Forget everything you know about fleet management, as it doesn’t apply to the SNC-Lavalin North American fleet, which is managed by Mario Hamel, out of Montreal.
With some 1500 vehicles scattered across Quebec, Canada and the U.S., this engineering firm’s fleet is comprised mainly of pickup trucks (75 percent), whose numbers vary by 100 to 200 units based on ongoing projects.
These six-passenger models are used mainly to shuttle staff, electronic devices and tools. Equipped with towing packages, they also haul hydraulic equipment, tractors, snowmobiles, boats and vehicle-mounted traffic arrows. Mario Hamel, Fleet Manager for SNC-Lavalin North America estimates that civil engineering projects account for 50 percent of overall vehicle usage. The company is also involved in other ventures, including road maintenance, mining, and gas and oil industry projects.
The only sedan in the fleet is a “green vehicle” at the Vancouver Airport. It’s part of an air quality management contract. “This project obviously required an environmentally friendlier type of vehicle, which we will eventually be considering for future projects,” Hamel says.
Leasing and lifecycles
While some vehicles see limited use, others travel upwards of 400 km daily on multiple work shifts. Many reach the 100,000 km mark after two years. “In the past, we owned all of our vehicles,” Hamel explains. “This obviously tied up a huge amount of capital. Now that they are leased, we work diligently to align vehicle lifecycles with leasing terms.”
Because of the major benefits associated with fleet rebates and incentives, SNC-Lavalin favours North American vehicle brands. “Their retail network is more extensive,” Hamel explains, “which makes it easier to manage prepaid vehicle maintenance plans.” In addition, if a specific vehicle manufacturer is short on supply, Hamel can call on another manufacturer with whom he has already established a relationship. Additional support is also provided by various subcontracting partners, such as fuel card and vehicle haulage providers.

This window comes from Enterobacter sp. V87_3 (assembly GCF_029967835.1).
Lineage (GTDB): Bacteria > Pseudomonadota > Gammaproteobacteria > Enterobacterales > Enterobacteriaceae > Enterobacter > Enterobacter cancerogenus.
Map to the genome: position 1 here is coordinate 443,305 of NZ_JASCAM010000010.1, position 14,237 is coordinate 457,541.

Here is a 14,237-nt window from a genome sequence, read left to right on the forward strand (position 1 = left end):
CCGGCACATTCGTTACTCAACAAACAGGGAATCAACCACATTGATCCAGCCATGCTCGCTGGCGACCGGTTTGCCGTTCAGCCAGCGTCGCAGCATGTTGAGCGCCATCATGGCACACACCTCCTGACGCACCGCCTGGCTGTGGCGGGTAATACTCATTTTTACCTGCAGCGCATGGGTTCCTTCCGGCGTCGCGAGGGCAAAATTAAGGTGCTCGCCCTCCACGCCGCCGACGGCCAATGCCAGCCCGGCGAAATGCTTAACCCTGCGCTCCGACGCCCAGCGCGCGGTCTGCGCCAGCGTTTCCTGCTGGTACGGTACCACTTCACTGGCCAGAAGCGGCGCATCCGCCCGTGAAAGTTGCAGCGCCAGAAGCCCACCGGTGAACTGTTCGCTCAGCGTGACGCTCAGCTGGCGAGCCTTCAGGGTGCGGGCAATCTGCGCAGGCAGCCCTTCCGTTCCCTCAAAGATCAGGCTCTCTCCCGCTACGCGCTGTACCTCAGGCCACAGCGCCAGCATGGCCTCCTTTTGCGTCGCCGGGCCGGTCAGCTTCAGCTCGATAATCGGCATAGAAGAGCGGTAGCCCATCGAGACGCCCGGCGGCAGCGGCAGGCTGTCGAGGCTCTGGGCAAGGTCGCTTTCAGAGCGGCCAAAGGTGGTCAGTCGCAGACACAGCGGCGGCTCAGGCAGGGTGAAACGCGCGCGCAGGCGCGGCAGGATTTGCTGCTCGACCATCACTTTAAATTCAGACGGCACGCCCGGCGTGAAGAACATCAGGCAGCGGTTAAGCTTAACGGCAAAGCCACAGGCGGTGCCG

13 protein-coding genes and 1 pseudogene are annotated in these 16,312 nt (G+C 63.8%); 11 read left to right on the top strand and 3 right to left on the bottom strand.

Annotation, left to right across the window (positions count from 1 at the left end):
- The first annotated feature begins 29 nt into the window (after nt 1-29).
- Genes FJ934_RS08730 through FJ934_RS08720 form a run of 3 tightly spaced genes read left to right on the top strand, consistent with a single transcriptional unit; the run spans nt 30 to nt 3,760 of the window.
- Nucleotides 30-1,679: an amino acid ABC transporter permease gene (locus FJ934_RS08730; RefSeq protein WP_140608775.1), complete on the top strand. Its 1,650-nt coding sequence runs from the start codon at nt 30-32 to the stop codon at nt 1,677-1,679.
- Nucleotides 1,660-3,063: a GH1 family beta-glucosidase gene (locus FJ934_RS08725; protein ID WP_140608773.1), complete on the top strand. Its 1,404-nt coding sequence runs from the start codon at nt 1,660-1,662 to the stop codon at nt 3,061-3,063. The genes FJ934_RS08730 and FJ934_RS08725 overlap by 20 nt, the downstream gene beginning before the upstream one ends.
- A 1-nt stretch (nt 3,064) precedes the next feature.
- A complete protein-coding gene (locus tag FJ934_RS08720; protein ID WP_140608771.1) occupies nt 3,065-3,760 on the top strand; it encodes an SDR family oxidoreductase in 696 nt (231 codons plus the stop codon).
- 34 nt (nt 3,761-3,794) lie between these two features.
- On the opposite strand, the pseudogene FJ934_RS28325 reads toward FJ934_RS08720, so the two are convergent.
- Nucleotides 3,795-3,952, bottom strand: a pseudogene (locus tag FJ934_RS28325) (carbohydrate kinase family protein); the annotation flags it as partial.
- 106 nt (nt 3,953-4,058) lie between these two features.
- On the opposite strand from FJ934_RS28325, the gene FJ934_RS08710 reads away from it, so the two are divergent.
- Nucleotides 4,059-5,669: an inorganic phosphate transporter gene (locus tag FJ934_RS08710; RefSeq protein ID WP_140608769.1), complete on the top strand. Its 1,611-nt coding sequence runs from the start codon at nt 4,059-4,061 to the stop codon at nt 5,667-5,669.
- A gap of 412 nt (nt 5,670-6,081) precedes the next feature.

Four years ago, prior to Hamel’s arrival, each SNC-Lavalin division was responsible for its own vehicle fleet performance. More often than not, at the end of their lifecycles, the vehicles were barely worth more than scrap metal.
Telematics and safety
In most cases, fleet managers use telematics for real-time vehicle tracking for their roadway maintenance contracts, such as the New Brunswick Brun-Way Highway maintenance project. “There is also an employee safety component,” Hamel adds. “If a breakdown occurs, we can provide immediate assistance.” By calculating usage costs based on mileage, the Hamel helps the company be more competitive when bidding on similar projects.
The implementation of a clear safety policy, pertaining to the use of all fleet vehicles, is among Hamel’s top priorities. “As any one of the 65,000 employees can be called upon to drive a fleet vehicle at any given time, I want to ensure that they are fully aware of the risks, laws and equipment involved,” he says.
Every vehicle in the SNC-Lavalin fleet is equipped with a fire extinguisher, first-aid kit, as well as the appropriate tires. Decals inside each unit remind drivers to respect speed limits and avoid smoking or texting.
Growth and consolidation
As a slate of new projects is in the works, the size of the SNC-Lavalin fleet is likely to increase. “I’m not managing a fleet,” Hamel says. “I’m managing several fleets with varying requirements, which is what makes the job so stimulating.”
Now that the management of North American operations has been centralized in Montreal, the next challenge— over the next two or three years—is to centralize global operations. While he is already anticipating a new challenge on the linguistics front, Hamel is chomping at the bit to get started.